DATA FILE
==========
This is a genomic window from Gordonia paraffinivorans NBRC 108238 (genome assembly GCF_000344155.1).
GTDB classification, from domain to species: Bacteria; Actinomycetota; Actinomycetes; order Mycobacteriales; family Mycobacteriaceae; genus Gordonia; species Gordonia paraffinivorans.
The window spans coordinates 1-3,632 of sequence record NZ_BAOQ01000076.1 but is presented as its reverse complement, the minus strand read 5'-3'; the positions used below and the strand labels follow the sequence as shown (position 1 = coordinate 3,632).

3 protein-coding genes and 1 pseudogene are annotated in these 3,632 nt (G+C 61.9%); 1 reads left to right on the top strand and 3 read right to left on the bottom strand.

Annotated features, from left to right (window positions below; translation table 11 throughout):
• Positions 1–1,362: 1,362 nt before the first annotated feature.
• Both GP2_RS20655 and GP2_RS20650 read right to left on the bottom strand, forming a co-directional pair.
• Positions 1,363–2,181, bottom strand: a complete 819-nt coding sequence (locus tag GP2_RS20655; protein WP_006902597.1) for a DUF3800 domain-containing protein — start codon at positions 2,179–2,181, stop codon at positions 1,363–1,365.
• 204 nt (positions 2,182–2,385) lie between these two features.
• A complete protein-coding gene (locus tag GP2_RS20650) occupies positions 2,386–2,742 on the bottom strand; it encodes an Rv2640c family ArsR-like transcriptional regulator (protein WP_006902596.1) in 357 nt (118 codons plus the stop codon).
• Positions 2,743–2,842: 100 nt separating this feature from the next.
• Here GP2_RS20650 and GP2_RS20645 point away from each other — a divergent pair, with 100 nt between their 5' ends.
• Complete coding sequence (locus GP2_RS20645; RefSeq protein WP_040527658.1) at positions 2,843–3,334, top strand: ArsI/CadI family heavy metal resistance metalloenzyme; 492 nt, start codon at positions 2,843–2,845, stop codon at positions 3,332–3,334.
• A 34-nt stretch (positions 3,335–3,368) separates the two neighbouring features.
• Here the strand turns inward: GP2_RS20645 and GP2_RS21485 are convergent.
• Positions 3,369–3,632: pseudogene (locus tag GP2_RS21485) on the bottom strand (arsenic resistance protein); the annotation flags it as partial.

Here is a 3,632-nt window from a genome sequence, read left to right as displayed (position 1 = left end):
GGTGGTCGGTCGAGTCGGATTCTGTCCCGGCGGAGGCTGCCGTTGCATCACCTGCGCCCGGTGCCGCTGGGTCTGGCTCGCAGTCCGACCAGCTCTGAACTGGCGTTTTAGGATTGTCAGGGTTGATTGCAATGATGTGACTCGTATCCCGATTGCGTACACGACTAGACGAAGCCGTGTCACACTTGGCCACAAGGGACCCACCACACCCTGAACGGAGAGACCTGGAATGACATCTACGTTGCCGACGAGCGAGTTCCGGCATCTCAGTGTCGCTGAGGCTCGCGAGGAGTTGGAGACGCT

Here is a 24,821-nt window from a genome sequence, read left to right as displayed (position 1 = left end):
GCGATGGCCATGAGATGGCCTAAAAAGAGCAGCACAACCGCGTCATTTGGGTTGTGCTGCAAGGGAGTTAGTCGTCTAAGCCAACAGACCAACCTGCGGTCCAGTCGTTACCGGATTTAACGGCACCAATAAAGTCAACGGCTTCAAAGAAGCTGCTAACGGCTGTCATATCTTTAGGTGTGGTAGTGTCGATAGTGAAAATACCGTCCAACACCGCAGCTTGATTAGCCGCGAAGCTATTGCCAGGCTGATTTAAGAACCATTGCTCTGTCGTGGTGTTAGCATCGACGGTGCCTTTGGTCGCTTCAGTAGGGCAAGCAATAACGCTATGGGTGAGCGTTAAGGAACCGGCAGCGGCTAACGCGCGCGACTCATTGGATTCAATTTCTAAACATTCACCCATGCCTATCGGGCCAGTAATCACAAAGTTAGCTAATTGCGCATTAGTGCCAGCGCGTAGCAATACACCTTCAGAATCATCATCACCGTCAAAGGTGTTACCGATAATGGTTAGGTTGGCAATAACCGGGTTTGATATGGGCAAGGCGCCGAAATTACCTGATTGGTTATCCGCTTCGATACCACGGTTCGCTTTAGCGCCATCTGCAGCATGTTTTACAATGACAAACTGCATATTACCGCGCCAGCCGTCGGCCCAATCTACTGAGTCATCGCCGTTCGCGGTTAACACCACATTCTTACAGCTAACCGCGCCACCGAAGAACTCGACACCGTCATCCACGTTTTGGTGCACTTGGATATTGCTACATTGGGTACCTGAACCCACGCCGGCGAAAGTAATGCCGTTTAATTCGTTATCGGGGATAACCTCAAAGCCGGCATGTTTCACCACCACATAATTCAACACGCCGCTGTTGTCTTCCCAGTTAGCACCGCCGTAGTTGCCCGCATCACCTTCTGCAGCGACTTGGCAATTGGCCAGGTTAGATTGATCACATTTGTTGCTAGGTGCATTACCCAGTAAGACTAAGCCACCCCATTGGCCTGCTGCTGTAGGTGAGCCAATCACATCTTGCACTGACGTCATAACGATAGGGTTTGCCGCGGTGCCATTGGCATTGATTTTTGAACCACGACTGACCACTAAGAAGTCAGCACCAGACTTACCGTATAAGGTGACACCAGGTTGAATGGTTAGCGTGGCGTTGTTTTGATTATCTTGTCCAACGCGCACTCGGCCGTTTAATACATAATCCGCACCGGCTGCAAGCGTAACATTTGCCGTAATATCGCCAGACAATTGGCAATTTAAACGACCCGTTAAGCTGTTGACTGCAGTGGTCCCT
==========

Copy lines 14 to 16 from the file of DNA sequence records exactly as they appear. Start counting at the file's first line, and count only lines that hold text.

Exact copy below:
• A 34-nt stretch (positions 3,335–3,368) separates the two neighbouring features.
• Here the strand turns inward: GP2_RS20645 and GP2_RS21485 are convergent.
• Positions 3,369–3,632: pseudogene (locus tag GP2_RS21485) on the bottom strand (arsenic resistance protein); the annotation flags it as partial.